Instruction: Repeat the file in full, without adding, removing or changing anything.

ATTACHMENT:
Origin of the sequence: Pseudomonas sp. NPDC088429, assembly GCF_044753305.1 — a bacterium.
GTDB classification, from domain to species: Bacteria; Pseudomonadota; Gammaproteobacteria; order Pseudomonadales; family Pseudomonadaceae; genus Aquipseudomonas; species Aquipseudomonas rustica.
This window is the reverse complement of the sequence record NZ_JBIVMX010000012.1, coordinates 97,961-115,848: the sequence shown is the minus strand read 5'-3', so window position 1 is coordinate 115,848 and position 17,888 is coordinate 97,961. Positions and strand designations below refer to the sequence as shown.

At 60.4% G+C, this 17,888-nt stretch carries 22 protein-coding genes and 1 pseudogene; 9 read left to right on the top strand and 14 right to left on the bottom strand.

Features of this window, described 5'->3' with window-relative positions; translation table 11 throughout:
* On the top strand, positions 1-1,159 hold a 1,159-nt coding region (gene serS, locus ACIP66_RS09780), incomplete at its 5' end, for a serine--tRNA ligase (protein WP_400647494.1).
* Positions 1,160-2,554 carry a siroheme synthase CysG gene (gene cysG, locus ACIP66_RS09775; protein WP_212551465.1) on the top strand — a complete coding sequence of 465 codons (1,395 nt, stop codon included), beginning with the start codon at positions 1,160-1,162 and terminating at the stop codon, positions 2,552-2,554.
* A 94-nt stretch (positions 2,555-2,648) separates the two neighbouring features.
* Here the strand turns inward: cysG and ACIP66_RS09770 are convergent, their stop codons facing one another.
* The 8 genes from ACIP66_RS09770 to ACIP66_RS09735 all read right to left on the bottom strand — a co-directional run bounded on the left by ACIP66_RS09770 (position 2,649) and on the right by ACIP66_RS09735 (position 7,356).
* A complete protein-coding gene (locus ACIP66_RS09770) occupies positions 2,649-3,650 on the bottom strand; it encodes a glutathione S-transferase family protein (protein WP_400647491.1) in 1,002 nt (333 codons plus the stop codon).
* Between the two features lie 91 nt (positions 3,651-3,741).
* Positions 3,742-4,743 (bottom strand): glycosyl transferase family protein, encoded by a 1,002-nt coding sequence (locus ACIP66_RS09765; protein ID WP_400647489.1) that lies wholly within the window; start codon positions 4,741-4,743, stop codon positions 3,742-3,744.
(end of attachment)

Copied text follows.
Origin of the sequence: Pseudomonas sp. NPDC088429, assembly GCF_044753305.1 — a bacterium.
GTDB classification, from domain to species: Bacteria; Pseudomonadota; Gammaproteobacteria; order Pseudomonadales; family Pseudomonadaceae; genus Aquipseudomonas; species Aquipseudomonas rustica.
This window is the reverse complement of the sequence record NZ_JBIVMX010000012.1, coordinates 97,961-115,848: the sequence shown is the minus strand read 5'-3', so window position 1 is coordinate 115,848 and position 17,888 is coordinate 97,961. Positions and strand designations below refer to the sequence as shown.

At 60.4% G+C, this 17,888-nt stretch carries 22 protein-coding genes and 1 pseudogene; 9 read left to right on the top strand and 14 right to left on the bottom strand.

Features of this window, described 5'->3' with window-relative positions; translation table 11 throughout:
* On the top strand, positions 1-1,159 hold a 1,159-nt coding region (gene serS, locus ACIP66_RS09780), incomplete at its 5' end, for a serine--tRNA ligase (protein WP_400647494.1).
* Positions 1,160-2,554 carry a siroheme synthase CysG gene (gene cysG, locus ACIP66_RS09775; protein WP_212551465.1) on the top strand — a complete coding sequence of 465 codons (1,395 nt, stop codon included), beginning with the start codon at positions 1,160-1,162 and terminating at the stop codon, positions 2,552-2,554.
* A 94-nt stretch (positions 2,555-2,648) separates the two neighbouring features.
* Here the strand turns inward: cysG and ACIP66_RS09770 are convergent, their stop codons facing one another.
* The 8 genes from ACIP66_RS09770 to ACIP66_RS09735 all read right to left on the bottom strand — a co-directional run bounded on the left by ACIP66_RS09770 (position 2,649) and on the right by ACIP66_RS09735 (position 7,356).
* A complete protein-coding gene (locus ACIP66_RS09770) occupies positions 2,649-3,650 on the bottom strand; it encodes a glutathione S-transferase family protein (protein WP_400647491.1) in 1,002 nt (333 codons plus the stop codon).
* Between the two features lie 91 nt (positions 3,651-3,741).
* Positions 3,742-4,743 (bottom strand): glycosyl transferase family protein, encoded by a 1,002-nt coding sequence (locus ACIP66_RS09765; protein ID WP_400647489.1) that lies wholly within the window; start codon positions 4,741-4,743, stop codon positions 3,742-3,744.